June 16, 2014 / 3:35 PM / 4 years ago

Pimco's Ivascyn sees 'significant' opportunity in European bank assets

NEW YORK, June 16 (Reuters) - The expected unloading of roughly $1 trillion in assets by European banks represents a “significant investment opportunity” in residential and commercial real estate as well as corporate securities, Dan Ivascyn, one of Pimco’s deputy chief investment officers, said on Monday.

Pacific Investment Management Co, which oversees $1.94 trillion in assets under management as of March 31, said European banks entered the financial crisis with materially more leverage than U.S. banks, and economic growth in Europe has lagged the United States.

“Consequently, European banks have a lot further to go in deleveraging their balance sheets,” said Ivascyn, who manages the $35.7 billion Pimco Income Fund. “Over the next few years we expect to see European banks continue their strategy of asset dispositions and capital raises to deleverage their balance sheets.”

Ivascyn, who is head of Pimco’s mortgage credit portfolio management team and a lead portfolio manager for Pimco’s credit hedge fund and mortgage opportunistic strategies, said in a Q&A report on the company’s website: ”The prolonged and significant dislocation in some legacy structured products will continue to result in investment opportunities.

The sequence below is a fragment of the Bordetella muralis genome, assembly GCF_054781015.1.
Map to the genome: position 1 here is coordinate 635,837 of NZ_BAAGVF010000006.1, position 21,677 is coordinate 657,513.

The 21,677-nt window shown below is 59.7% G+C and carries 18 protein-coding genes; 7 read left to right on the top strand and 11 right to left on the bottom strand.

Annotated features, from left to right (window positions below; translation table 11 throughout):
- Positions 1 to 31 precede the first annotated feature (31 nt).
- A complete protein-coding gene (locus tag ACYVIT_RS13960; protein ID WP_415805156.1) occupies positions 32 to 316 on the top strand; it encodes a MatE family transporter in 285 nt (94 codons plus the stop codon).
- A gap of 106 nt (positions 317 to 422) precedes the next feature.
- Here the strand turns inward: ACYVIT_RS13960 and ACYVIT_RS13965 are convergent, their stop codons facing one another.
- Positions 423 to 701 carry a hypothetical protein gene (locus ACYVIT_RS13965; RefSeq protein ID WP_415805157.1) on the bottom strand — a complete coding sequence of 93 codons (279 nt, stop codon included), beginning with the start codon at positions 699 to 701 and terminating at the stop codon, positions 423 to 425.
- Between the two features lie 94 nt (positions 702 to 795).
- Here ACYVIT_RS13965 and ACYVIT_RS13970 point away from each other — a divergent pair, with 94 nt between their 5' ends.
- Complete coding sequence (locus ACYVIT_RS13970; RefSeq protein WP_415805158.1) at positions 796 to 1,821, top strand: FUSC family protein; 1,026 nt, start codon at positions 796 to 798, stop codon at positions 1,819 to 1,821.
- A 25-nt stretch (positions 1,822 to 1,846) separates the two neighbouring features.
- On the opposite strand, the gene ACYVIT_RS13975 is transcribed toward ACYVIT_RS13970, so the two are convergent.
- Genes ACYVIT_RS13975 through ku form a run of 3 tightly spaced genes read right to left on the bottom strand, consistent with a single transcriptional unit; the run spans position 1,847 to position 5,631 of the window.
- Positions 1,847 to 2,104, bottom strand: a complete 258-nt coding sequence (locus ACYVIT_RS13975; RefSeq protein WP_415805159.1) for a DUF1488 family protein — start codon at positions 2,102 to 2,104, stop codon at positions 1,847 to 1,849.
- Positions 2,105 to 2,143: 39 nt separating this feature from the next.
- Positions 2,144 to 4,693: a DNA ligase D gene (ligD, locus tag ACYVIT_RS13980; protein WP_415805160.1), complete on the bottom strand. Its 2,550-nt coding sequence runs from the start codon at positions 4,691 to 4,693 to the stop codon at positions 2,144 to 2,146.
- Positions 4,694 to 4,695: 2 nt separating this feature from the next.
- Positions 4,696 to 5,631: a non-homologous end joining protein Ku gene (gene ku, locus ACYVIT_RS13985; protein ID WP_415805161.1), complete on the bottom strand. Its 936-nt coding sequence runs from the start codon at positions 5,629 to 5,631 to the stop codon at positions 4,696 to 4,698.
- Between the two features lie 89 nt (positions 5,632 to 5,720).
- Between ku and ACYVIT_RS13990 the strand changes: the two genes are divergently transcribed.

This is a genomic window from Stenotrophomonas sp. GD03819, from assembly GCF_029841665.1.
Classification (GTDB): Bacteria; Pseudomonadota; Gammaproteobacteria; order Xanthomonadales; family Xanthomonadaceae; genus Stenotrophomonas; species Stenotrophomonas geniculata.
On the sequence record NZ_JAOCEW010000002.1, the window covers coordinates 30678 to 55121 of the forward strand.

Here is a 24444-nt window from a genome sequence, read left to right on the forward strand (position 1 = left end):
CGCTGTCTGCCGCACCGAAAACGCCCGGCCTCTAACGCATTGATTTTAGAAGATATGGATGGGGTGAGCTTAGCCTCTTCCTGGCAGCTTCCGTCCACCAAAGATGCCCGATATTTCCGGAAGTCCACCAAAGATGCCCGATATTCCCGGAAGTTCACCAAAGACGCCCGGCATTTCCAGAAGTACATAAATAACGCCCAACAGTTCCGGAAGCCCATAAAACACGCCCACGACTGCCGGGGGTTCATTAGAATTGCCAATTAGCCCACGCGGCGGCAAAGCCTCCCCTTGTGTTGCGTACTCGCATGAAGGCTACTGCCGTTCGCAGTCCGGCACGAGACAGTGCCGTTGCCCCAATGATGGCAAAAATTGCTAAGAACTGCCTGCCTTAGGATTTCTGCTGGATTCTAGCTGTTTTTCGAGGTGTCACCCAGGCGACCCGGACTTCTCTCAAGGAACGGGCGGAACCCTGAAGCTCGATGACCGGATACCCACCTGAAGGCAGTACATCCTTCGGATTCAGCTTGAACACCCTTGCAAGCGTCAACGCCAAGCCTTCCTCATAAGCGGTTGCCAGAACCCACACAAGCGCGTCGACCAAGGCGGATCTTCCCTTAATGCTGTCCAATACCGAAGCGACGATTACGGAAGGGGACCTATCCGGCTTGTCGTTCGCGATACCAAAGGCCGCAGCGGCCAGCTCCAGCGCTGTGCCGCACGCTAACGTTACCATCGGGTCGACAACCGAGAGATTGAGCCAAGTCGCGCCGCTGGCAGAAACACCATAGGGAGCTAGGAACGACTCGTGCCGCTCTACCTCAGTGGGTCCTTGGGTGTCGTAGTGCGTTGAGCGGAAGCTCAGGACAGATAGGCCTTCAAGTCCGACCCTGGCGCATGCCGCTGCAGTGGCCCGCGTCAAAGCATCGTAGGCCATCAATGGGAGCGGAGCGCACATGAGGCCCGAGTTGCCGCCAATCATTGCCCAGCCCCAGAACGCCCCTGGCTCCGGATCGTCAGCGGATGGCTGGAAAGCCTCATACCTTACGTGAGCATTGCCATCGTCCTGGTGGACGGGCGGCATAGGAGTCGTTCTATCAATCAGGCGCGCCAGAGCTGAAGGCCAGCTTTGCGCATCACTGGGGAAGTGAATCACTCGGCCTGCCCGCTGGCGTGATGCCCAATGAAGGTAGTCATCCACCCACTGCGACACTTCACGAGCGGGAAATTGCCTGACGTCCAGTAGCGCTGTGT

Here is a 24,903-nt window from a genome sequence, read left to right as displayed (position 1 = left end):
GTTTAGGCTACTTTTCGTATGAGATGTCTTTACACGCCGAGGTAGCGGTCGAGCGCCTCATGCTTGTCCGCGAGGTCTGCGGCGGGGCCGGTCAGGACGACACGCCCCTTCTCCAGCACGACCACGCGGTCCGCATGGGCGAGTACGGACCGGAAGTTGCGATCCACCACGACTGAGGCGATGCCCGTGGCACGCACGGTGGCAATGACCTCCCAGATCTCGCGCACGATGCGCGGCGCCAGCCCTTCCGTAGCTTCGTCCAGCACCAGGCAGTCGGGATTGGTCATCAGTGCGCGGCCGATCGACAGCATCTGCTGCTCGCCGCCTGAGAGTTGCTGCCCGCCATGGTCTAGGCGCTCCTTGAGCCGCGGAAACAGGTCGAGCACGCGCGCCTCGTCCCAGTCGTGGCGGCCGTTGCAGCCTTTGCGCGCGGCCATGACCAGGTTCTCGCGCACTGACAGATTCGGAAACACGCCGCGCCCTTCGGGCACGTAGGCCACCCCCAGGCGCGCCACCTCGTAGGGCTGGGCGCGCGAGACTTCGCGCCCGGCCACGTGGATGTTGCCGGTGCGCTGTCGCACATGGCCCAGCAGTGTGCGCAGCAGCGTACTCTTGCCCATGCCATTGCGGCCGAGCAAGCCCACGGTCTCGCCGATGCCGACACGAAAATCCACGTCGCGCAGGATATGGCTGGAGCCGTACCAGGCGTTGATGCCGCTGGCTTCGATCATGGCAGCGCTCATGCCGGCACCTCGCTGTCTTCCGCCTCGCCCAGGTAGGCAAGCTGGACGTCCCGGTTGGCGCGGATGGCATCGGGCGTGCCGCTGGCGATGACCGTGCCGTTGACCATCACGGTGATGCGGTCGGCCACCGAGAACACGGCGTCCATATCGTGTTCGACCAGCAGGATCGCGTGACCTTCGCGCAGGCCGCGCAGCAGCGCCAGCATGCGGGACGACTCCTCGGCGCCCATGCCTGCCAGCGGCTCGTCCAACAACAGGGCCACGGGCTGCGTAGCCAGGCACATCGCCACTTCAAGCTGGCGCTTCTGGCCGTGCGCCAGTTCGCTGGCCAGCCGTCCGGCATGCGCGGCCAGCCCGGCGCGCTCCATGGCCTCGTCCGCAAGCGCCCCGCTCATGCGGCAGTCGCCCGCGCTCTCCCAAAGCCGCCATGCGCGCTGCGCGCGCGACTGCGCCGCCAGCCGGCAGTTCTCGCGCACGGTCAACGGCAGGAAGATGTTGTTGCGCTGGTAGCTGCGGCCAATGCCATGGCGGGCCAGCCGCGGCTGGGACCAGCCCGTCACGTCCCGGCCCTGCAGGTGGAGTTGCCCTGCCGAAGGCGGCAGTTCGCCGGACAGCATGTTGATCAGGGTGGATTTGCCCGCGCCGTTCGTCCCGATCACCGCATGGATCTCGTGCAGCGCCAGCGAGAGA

“Compared with the pre-crisis environment, the number of assets getting securitized and then rated by ratings agencies has fallen sharply, which has led to significant opportunities for investors that are not constrained by ratings,” he said.

As for economic growth, Pimco said the regulatory environment will remain significantly more restrictive than what the bond giant would have observed in the past. That, consequently, “will impede the loosening of credit standards in both mortgages and other forms of consumer credit,” Ivascyn said. “Given this backdrop, we have not seen, nor do we expect to see, a material loosening in credit standards, which was typical in prior economic recoveries. As long as credit growth remains muted, this will be a headwind for economic growth.” (Editing by Matthew Lewis)

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